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After a short break to wrap up graduate school, today’s interview is with Steve Whitman, a permaculture designer and planner from New Hampshire. In addition to all of his work on various planning boards he also runs Resilience Planning & Design, LLC.
During our conversation today Steve and I talk about engaging in government and community planning in order to inject more permaculture into the process. This is the beginning of an examination of how to make permaculture a part of the mainstream discussion by including holistic design into city and community development. To change the laws, codes, and ordinances in ways that allow us to have a more active role in what happens where we live. As the population continues to grow and more people live in towns and cities we can bring permaculture to the forefront and get involvement at all levels.
Government and planning are some really big picture issues and I know that they can be intimidating, but speaking with Steve we kept things very straight forward. There’s plenty of discussion about how planning works, the various ways we can become part of the decision making, and how to bring about change, but this isn’t a technical conversation. It’s not full of jargon, but, honestly, is probably the most approachable conversation we could have on this complicated subject. I enjoyed talking to Steve and between the two of us we broke this down into something you can get started using today just by making a couple of phone calls.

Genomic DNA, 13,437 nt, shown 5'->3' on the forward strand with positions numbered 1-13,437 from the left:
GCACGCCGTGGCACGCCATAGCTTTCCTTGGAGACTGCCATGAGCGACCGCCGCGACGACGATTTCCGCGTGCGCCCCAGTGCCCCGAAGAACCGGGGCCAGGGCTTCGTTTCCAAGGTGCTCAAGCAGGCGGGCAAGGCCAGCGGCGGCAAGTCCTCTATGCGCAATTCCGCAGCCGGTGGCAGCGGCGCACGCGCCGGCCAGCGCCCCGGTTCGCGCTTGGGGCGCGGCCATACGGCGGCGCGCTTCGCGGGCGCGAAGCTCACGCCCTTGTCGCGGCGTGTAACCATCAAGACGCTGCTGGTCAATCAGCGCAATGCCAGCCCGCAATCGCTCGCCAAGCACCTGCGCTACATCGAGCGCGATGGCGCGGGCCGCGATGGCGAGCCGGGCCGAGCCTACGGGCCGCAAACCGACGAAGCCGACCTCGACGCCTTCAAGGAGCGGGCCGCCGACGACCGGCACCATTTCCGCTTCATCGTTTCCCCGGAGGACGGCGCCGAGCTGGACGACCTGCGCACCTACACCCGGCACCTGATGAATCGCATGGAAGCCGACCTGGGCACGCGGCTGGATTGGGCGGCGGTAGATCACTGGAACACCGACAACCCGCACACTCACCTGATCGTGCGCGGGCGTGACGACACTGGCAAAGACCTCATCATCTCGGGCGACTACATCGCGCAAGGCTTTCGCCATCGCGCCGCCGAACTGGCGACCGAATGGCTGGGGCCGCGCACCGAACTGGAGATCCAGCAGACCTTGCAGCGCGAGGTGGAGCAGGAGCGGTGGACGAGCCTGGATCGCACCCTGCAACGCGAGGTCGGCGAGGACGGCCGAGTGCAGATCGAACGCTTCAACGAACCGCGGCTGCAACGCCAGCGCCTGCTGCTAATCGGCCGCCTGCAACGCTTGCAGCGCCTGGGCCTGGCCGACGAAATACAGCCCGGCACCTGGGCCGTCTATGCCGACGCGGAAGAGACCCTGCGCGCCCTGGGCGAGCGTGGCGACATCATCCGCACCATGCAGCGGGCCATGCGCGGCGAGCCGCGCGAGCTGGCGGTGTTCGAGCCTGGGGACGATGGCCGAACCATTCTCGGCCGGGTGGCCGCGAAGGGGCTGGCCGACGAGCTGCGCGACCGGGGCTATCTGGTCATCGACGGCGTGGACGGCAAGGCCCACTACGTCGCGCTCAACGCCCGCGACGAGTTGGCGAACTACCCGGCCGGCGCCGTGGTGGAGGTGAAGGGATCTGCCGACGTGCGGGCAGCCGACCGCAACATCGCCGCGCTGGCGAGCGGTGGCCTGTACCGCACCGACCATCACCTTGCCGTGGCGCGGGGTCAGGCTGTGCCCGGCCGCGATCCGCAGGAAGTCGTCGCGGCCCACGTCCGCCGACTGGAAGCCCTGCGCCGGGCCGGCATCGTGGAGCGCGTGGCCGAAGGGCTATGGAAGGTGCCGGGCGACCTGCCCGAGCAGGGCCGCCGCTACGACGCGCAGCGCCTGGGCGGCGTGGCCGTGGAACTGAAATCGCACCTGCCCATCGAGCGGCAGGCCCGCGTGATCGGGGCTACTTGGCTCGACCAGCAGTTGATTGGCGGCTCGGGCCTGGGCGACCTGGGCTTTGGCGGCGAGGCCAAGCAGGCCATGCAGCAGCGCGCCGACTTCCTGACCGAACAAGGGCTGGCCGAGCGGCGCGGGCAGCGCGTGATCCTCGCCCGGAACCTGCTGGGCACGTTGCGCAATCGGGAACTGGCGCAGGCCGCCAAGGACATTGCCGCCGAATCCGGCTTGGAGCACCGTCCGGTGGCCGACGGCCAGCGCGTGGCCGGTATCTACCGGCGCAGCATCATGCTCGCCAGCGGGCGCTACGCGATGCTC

Find out more about Steve and his work at resilienceplanning.net. His door is open if you want to get in touch with him to talk about planning and getting involved in the process so that you can begin having a direct effect on the policies that impact your life, so feel free to reach out to him through his website.
If there is anything I can do to help you on your path, let me know.
Of write if you would prefer:
The Permaculture Podcast
P.O. Box 16
Dauphin, PA 17018
If you want to get started in changing policies there are a few steps I recommend from my own work in doing this. Throughout this next section I’m going to refer to the government body for a specific region as a municipality. In saying that it is a placeholder for anything from a town, to a city, county, state, province, or even national government.
First, contact the municipality you want to work with and ask where you can find copies of the local ordinances. More and more, as part of open records and documentation projects, these are available online, or you may need to request a hard copy. Those are usually at a reasonable price. I think I paid $20 for the most up-to-date version from my township, a fair price given the large page count of this book. It’s comparable to Mollison’s Designers’ Manual in page count.
Once you’ve got this, begin reading through it and get an understanding for what is on record. Check the dates of when certain things were put on the books, that might give you some insight into, as Steve suggested, how and where things changed in your area. Yes the language can seem rather specific and shrouded in legalese sometimes, depending on how things are written, but I’ve yet to find something that is completely incomprehensible, but if you do have questions feel free to call and ask for assistance in understanding what something means. It’s a great way to get to know a code enforcement officer on a first name basis.